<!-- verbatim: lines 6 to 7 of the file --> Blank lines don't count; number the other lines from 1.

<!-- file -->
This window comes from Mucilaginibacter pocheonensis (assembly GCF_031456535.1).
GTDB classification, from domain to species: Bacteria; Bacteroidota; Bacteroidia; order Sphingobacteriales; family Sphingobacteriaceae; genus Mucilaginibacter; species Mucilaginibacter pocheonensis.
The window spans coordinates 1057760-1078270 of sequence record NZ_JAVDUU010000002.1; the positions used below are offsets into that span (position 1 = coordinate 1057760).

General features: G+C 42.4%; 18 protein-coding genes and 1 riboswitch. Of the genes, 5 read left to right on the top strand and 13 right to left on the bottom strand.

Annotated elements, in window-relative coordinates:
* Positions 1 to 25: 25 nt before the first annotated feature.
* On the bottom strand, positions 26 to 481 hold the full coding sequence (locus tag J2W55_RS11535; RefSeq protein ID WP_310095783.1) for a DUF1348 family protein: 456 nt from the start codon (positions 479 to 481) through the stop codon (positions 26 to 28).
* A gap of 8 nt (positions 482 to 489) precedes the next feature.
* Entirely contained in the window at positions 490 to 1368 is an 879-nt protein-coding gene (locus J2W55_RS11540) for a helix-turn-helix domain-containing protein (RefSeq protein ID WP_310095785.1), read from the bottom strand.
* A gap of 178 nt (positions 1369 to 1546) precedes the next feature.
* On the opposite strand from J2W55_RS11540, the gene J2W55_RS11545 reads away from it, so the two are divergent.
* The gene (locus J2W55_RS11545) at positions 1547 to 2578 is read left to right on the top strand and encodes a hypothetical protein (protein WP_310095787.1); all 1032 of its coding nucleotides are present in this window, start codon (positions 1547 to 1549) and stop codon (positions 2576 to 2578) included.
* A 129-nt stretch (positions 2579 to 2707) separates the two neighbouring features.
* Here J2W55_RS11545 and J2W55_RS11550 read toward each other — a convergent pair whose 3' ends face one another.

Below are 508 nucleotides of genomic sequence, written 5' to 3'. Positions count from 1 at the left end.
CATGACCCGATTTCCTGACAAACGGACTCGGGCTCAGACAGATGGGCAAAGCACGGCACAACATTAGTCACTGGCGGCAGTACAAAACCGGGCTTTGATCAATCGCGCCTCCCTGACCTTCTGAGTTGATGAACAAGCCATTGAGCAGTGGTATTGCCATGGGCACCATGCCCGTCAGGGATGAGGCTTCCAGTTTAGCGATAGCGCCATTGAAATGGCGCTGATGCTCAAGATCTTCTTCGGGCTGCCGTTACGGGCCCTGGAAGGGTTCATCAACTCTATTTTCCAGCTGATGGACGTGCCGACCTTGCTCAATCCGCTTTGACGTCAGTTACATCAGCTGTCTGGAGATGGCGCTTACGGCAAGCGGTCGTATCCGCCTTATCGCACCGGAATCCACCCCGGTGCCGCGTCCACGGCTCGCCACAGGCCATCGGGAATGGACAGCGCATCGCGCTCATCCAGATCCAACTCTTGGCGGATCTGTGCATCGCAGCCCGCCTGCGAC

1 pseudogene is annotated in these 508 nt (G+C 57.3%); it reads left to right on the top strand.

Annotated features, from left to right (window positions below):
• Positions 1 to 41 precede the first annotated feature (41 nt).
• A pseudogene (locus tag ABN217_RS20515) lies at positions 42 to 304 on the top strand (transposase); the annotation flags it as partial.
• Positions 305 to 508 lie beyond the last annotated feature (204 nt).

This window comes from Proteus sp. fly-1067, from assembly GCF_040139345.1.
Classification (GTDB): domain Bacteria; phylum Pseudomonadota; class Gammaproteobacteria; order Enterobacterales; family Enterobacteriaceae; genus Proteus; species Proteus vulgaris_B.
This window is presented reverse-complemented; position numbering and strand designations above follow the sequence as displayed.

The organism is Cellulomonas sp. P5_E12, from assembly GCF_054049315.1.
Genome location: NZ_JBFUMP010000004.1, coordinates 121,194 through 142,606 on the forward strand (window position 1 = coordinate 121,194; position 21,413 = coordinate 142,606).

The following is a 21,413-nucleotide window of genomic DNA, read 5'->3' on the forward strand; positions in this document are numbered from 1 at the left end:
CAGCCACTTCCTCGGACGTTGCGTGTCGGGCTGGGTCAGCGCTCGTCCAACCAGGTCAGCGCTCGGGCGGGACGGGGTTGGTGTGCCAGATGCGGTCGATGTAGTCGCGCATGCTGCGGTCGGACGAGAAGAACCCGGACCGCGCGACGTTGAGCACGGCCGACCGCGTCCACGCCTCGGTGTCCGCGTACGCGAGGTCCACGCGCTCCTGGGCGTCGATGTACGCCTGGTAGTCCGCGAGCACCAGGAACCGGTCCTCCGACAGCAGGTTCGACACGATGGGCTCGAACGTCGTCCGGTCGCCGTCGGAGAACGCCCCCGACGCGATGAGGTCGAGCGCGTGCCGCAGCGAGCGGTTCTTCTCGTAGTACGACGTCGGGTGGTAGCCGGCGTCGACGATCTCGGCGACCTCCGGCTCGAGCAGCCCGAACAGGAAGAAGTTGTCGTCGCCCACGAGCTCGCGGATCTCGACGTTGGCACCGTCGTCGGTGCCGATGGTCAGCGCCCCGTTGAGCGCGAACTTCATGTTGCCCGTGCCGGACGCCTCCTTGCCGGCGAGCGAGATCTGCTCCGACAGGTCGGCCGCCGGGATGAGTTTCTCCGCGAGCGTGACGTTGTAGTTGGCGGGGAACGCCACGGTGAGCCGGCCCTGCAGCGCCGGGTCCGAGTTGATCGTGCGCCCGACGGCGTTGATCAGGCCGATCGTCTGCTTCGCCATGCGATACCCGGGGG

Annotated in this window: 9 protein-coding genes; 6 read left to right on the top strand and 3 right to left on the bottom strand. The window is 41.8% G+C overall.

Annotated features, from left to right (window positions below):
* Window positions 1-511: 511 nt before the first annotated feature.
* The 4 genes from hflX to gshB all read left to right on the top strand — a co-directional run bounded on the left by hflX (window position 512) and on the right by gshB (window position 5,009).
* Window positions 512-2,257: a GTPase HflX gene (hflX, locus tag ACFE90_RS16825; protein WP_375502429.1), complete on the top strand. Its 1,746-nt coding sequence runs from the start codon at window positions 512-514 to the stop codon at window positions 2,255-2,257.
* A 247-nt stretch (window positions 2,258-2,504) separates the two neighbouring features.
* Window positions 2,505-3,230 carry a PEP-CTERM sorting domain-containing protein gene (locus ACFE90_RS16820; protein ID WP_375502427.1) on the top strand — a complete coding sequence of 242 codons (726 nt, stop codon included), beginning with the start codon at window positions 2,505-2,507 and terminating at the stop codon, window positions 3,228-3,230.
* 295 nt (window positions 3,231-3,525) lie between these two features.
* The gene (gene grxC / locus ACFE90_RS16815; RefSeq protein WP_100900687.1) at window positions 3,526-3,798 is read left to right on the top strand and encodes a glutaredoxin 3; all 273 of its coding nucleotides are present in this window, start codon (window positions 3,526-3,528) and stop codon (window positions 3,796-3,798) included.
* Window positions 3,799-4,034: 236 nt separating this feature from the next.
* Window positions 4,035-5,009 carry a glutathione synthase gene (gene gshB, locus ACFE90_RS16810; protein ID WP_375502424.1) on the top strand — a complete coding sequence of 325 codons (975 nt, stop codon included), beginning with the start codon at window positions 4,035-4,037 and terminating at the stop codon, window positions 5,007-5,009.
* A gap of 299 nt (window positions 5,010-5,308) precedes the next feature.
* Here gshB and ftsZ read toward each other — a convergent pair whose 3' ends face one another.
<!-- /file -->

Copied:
* Positions 1 to 25: 25 nt before the first annotated feature.
* On the bottom strand, positions 26 to 481 hold the full coding sequence (locus tag J2W55_RS11535; RefSeq protein ID WP_310095783.1) for a DUF1348 family protein: 456 nt from the start codon (positions 479 to 481) through the stop codon (positions 26 to 28).